The Sun's shipbreaking report hit the newsstands for three days in December of 1997. It concentrated first on the Navy's failures inside the United States and then on Alang. A little storm broke out in Washington. The Maryland senator Barbara A. Mikulski promptly pronounced herself "appalled" and requested a Senate investigation into the Navy's conduct. She called simultaneously for the EPA's export ban to stay in place and for an overhaul of the domestic program to address the labor and environmental issues brought up by the Sun articles. Though Mikulski spoke in stern moral terms, what she apparently also had in mind was the creation of a new Baltimore jobs program -- involving the clean, safe, and therefore expensive disposal of ships, to be funded in some way by the federal government. The Navy had been embarrassed by the Sun's report, and was in no position to counter Mikulski's attack. It answered weakly that it welcomed discussions "to ensure [that] the complex process of ship disposal is conducted in an environmentally sound manner and in a way that protects the health and safety of workers." Mikulski shot back a letter to Secretary of Defense William Cohen: "Frankly, I was disappointed in their tepid comments. We don't need hollow promises and clichés. We need an action plan and concrete solutions."

Her opinion was shared by other elected officials with struggling seaports. The Maryland representative Wayne T. Gilchrest announced that his maritime subcommittee would hold hearings. The California representative George Miller said, "I feel strongly that contributing to the pollution and labor exploitation found at places like Alang, India, is not a fitting end for these once-proud ships." Miller also argued that since the Navy was paying the cleanup costs at its old bases, it should pay for the scrapping of its old ships as well. It made sense. Certainly the U.S. government could afford it.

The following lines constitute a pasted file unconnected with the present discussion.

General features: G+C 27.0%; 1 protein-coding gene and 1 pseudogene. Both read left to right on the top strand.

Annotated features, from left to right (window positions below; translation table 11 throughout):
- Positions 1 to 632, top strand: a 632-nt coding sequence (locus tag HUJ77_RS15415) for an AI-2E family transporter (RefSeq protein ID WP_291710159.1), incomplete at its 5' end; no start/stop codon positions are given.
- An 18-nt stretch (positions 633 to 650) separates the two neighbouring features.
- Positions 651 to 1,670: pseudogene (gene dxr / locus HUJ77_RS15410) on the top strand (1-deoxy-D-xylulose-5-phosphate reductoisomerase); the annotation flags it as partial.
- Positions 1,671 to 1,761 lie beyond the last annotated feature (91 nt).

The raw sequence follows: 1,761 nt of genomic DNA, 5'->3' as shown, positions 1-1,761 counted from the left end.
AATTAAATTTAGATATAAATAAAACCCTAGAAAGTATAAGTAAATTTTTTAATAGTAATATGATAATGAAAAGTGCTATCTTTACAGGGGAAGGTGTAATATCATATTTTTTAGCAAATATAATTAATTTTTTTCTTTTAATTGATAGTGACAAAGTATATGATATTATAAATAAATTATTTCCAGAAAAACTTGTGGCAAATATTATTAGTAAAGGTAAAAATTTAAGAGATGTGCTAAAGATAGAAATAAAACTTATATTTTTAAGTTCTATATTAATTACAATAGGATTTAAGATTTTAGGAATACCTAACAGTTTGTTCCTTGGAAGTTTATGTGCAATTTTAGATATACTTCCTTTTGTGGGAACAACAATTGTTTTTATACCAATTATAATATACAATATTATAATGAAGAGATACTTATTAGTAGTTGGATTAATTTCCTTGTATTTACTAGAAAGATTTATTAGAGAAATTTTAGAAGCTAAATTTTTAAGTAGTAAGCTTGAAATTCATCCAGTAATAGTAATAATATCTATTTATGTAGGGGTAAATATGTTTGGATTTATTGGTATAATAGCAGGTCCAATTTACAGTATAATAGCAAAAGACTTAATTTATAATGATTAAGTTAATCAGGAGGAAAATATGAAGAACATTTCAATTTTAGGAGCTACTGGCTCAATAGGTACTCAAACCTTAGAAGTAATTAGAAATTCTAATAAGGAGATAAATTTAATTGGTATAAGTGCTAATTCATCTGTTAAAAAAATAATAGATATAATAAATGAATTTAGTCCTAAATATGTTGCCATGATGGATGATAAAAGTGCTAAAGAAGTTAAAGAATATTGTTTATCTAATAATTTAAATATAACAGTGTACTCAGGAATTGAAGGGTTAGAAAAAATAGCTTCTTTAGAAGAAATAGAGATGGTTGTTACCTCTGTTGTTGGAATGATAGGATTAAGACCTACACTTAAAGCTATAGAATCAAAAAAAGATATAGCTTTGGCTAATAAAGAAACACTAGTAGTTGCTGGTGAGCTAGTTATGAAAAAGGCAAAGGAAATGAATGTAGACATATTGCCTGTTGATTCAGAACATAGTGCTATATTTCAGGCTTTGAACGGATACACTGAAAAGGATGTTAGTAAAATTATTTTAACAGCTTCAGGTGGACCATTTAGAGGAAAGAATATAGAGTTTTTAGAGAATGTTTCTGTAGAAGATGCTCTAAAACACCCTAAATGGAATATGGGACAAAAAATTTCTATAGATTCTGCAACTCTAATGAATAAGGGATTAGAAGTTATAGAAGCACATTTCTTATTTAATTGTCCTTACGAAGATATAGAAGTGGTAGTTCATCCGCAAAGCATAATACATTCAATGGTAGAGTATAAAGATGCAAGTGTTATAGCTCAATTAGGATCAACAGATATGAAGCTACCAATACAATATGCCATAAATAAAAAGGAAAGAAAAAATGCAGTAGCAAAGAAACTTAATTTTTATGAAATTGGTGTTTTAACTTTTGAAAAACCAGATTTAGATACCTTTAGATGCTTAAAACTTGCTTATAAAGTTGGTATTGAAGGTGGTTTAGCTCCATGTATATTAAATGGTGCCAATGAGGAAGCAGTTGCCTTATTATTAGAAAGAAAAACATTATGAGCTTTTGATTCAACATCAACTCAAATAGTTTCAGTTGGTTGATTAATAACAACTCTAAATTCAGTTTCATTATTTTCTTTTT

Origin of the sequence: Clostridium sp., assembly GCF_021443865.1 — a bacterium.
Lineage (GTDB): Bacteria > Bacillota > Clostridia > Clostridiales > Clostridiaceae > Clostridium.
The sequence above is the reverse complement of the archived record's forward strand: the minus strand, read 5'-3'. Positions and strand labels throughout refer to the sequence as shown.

In the last days of 1997 the Navy surrendered, declaring that it was suspending plans to export its ships. Reluctantly the Maritime Administration agreed to do the same. The government had a backlog of 170 ships awaiting destruction -- with others scheduled to join them. Faced with the continuing decay of those ships -- and the possibility that some of them would soon sink -- the Defense Department formed an interagency shipbreaking panel and gave it two months to report back with recommendations. The panel suffered from squabbling, but it dutifully went through the motions of deliberation.

During a public hearing in March of 1998 the speakers made just the sort of dull and self-serving statements that one would expect. Ross Vincent, of the Sierra Club, said, "Waste should be dealt with where it is generated."

George Miller said, "A global environmental leader like the United States should not have as a national policy the exporting of its toxic waste to developing countries ill equipped to handle it."

Barbara Mikulski said, "We ought to take a look at how we can turn this into an opportunity for jobs in our shipyards."

Stephen Sullivan, of Baltimore Marine Industries, said, "We have a singular combination of shipbuilding, ship-conversion, and ship-repair expertise."

And Murphy Thornton, of the shipbuilders' union, said, "Those ships should be buried with honor."

In April of 1998 Englund and Cohn won the Pulitzer Prize for investigative reporting. That same month the shipbreaking panel issued its final report -- a bland document that reflexively called for better supervision of the domestic industry and wistfully maintained the hope of resuming exports, but also suggested that a Navy "pilot project" explore the costs of clean ship disposal in the United States. By September of last year an appropriation had moved through Congress, and the future finally seemed clear: the pilot project included only four out of 180 ships, but it involved an initial sum of $13.3 million, to be awarded on a "cost plus" basis to yards in Baltimore, Brownsville, Philadelphia, and San Francisco -- and by definition it was just the start.